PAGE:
Secondary Logo

Journal Logo

Institutional members access full text with Ovid®

Validation of a Bowel Function Diary for Assessing Opioid-Induced Constipation

Camilleri, Michael MD1; Rothman, Margaret PhD2; Ho, Kai Fai PhD3; Etropolski, Mila MD4

American Journal of Gastroenterology: March 2011 - Volume 106 - Issue 3 - p 497–506
doi: 10.1038/ajg.2010.431
ORIGINAL CONTRIBUTIONS: FUNCTIONAL GI DISORDERS
Buy
SDC

OBJECTIVES: Validated tools to assess opioid-induced constipation (OIC) are needed. The aim of this study was to validate a Bowel Function Diary (BF-Diary) that includes patient-reported outcomes (PROs) associated with OIC.

METHODS: In a multicenter, observational study, opioid-naive or recently untreated (≥14 days) adults with nonmalignant, chronic pain who were prescribed oral opioid and usual care completed an electronic diary daily for 2 weeks. Test–retest reliability was assessed. Validity was evaluated for two composite end points—number of spontaneous bowel movements (SBM) and complete SBMs (SCBM)—and for other relevant PROs.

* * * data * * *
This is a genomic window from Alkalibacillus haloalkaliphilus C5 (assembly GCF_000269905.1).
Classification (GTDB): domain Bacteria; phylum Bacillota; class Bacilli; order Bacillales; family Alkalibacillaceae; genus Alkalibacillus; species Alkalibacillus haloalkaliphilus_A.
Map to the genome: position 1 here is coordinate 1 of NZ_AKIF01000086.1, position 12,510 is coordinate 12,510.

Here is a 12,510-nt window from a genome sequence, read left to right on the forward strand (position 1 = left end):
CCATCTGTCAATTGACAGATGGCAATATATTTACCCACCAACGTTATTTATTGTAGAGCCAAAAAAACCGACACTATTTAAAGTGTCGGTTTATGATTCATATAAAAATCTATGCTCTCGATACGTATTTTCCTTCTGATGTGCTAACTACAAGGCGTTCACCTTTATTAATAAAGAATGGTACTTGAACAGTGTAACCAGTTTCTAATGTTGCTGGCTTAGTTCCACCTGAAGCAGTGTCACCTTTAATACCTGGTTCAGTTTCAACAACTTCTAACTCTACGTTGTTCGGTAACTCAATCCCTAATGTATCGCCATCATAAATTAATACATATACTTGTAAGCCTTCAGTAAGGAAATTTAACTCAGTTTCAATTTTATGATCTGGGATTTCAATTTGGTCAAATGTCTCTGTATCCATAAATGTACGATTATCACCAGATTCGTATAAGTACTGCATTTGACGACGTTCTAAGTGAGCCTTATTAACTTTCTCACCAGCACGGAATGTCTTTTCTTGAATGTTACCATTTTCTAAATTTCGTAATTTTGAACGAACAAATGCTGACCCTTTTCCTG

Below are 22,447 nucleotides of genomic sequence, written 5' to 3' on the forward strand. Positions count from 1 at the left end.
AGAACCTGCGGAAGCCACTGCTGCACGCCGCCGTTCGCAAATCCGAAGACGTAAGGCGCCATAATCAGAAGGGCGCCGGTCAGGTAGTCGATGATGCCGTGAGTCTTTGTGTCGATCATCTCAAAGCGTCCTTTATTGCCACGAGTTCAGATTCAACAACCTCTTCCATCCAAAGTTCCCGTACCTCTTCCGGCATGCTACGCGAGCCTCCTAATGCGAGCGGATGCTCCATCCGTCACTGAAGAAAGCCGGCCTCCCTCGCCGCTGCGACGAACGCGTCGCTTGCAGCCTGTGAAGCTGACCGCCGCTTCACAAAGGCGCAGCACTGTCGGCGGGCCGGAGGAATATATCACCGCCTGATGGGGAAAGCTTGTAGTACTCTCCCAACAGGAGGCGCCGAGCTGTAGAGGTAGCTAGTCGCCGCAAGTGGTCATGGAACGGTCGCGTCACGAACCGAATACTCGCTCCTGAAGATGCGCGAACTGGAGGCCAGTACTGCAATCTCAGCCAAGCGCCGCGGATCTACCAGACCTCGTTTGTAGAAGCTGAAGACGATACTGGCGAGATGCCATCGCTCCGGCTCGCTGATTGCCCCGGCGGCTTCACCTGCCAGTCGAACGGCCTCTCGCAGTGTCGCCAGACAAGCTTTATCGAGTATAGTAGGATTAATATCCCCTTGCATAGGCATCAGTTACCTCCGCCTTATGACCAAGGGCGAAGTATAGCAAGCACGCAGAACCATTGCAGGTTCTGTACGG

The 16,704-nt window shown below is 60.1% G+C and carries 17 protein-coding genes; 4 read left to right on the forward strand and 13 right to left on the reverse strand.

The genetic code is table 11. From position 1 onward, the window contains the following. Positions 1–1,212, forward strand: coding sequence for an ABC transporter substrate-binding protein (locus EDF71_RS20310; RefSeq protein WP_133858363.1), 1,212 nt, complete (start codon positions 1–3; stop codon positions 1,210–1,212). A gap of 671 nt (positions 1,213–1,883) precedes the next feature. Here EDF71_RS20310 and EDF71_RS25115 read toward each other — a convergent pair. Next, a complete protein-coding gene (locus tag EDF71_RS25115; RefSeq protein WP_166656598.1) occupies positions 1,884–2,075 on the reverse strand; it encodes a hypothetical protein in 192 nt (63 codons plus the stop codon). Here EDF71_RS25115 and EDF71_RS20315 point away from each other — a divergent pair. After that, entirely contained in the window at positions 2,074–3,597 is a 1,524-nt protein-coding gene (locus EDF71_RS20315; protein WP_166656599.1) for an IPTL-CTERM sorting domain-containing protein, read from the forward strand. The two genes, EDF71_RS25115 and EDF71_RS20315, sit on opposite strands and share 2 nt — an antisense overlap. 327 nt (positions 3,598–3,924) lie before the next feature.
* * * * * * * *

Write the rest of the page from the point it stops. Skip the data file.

RESULTS: Of 238 patients (mean age 54 years, 58% women), 63% reported constipation. The intraclass correlation coefficient for numbers of SBM and SCBM, and other BF-Diary PROs was ≥0.71 for all items except stool consistency. Mean (s.d.) number of SBM per week was significantly less in each week for patients with vs. without constipation (5.6±4.3 and 7.3±3.6, respectively over week 1,P=0.0012; similarly,P=0.0096 over week 2). Validity of individual items in the BF-Diary was supported (P<0.05, stool consistency;P<0.0001, all others).

CONCLUSIONS: BF-Diary items are generally reliable and valid assessments for OIC research. Specifically, number of SBM is a valid measure for differentiating opioid-treated patients with and without constipation.

1Department of Medicine, Mayo Clinic College of Medicine, Rochester, Minnesota, USA

2Department of Health Economics, Johnson & Johnson Pharmaceutical Services, Raritan, New Jersey, USA

3Department of Clinical Biostatistics, STAT-TU, Toronto, Ontario, Canada

4Neuroscience Therapeutic Area, Johnson & Johnson Pharmaceutical Research and Development, Raritan, New Jersey, USA

Correspondence: Michael Camilleri, MD, Mayo Clinic College of Medicine, Charlton 8-110, 200 First Street SW, Rochester, Minnesota 55905, USA. E-mail: camilleri.michael@mayo.edu

published online 9 November 2010

SUPPLEMENTARY MATERIAL accompanies this paper at http://links.lww.com/AJG/A681

Received 11 August 2010; accepted 8 October 2010

© The American College of Gastroenterology 2011. All Rights Reserved.
You currently do not have access to this article

To access this article:

Note: If your society membership provides full-access, you may need to login on your society website